From NJToday by Amy Mathews Amos
With the Deepwater Horizon oil spill doing long-term damage to commercial fishing, wildlife, and tourism, perhaps the bubble of our ocean fantasies has finally burst.
We’ve always thought of the seas as free, wild, and infinite.
A place we go to get away from rush hour traffic and office cubicles.
We picture waves rolling under the bow of a boat, sails full, sun bright.
Or white breakers crashing on lonely stretches of beach.
To most of us, the ocean seems unimaginably big. Vast. Endless.
But it’s not.
The tar balls washing up on Gulf of Mexico beaches remind us that it’s getting pretty crowded out there.
And not just with oil rigs.
Walking the shore, we can’t readily see the fierce competition underway for pipeline routes, mining sites, sewage lines, communication cables, fishing fleets, and more.
But in reality, things are bumping into each other much more often at sea, whether it’s oil and water, cables and corals, or ships and whales.
Often literally colliding: A 90,000-ton container ship can kill a 100-ton right whale when it hits it. Ship collisions are the biggest source of human-caused death for these endangered cetaceans. The second biggest is entanglement in fishing gear.
To bring order to the seas, it’s time to take our cue from the land.
For decades communities have used zoning to reduce land-use conflicts and protect property values.
In 2008, Massachusetts became the first state to apply this idea to the ocean.
With 400 years of seafaring behind it, Massachusetts entered the 21st century struggling to balance modern demands like fish farms, sand mining, and wind farms with declining fisheries and thriving tourism.
With the state’s passage of a comprehensive ocean “zoning” law, it now has a framework to identify which offshore areas are appropriate for which uses, and to flag potential conflicts in advance.
The Obama Administration wants to do the same thing in U.S. ocean waters and the Great Lakes.
Called “marine spatial planning
,” this concept is rooted in conservation.
Australia pioneered it in the 1980s to protect valuable coral reefs, seagrass beds, and mangroves in its world-renowned Great Barrier Reef National Park.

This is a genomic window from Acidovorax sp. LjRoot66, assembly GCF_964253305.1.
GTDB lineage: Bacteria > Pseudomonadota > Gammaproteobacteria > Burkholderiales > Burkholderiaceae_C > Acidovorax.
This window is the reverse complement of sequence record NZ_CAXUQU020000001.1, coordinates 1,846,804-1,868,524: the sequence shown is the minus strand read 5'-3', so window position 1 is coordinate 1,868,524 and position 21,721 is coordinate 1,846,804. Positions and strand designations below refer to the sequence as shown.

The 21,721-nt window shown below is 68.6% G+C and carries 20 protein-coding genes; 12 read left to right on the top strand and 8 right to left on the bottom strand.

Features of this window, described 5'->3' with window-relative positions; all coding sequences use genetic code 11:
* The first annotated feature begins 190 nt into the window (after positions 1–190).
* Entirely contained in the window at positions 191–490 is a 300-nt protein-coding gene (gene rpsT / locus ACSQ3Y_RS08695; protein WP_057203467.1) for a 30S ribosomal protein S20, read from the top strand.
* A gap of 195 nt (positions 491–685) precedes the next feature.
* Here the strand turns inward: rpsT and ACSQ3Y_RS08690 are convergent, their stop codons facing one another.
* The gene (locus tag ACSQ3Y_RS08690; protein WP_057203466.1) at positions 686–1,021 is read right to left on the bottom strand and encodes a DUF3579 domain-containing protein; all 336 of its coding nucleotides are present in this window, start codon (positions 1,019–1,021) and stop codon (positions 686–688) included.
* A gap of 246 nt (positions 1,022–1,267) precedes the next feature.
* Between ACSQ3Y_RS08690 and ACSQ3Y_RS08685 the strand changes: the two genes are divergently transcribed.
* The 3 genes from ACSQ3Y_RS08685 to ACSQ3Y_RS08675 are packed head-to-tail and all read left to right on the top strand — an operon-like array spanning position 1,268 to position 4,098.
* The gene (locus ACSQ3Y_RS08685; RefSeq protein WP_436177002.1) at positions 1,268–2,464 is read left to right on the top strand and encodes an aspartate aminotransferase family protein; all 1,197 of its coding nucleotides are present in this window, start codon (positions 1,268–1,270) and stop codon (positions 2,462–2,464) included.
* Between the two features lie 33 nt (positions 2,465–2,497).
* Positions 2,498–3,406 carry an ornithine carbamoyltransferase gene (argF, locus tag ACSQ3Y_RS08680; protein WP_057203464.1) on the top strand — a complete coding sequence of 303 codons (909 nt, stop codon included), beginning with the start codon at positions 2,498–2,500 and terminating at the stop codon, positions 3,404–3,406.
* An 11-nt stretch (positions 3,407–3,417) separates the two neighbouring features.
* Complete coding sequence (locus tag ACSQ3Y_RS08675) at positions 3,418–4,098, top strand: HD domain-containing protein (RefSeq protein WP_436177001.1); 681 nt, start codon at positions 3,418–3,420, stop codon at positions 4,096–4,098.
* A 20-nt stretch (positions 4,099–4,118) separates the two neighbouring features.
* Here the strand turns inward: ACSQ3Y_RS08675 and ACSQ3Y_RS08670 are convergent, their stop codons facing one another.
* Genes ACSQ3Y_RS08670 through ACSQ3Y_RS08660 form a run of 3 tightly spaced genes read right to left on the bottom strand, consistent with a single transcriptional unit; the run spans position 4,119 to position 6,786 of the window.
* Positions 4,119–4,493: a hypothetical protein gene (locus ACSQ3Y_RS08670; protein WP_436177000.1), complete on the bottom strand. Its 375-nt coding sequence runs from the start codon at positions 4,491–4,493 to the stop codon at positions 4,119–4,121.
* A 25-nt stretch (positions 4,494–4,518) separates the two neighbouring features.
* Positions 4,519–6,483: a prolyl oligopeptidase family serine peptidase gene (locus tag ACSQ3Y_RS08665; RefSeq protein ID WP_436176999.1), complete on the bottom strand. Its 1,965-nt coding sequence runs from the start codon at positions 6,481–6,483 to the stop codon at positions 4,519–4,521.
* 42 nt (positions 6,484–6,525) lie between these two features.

Protecting special places in U.S. waters isn’t new either.
Just as our national parks preserve special areas on land, national marine sanctuaries protect resources like the sunken wreck of the Civil War ship USS Monitor off the North Carolina coast, and the country’s northernmost coral reefs in the Flower Garden Banks of the Gulf of Mexico.
But the idea of ocean zoning goes far beyond conservation.
The Obama Administration sees it as a way to promote economic development too.
Identifying areas suitable for various economic, industrial, or conservation uses in advance can help reduce conflicts and facilitate compatible uses.
This includes energy development, which increasingly drives how we use the ocean.
In Massachusetts, conflicts over the location of liquefied natural gas terminals, tidally-driven energy facilities, and wind farms fueled change.
At the national level, intense pressure for offshore oil and gas drilling leases adds to the urgency.
The catastrophic BP spill in the Gulf forces the question: what areas should be off limits to oil and gas drilling, and where can we develop more sustainable, renewable energy sources so these disasters don’t happen in the future?
Not surprisingly, the idea of flagging parts of the ocean for specific uses raises hackles.
To many, this simply doesn’t fit the romantic image of a free ocean.
Recreational fishing interests in particular are opposed to anything that might restrict fishing access.
Dr. Elliott Norse, president of the nonprofit Marine Conservation Biology Institute and a leading thinker and supporter of marine spatial planning, likens the idea of a free and open ocean to a “sacred value.”
According to psychologists, sacred values are concepts that defy rational decision-making, based solely on strong emotion.
No promise of practical benefits can easily sway someone away from a sacred value.
But clinging to outdated notions of what we want the oceans to be could do irreversible harm. We’re placing tremendous new demands on the seas and need a more thoughtful approach to managing them.
The time for marine spatial planning has come.
If there was any doubt before, surely those doubts should have sunk with the Deepwater Horizon.Links :
- UNESCO : UNESCO initiative on marine spatial planning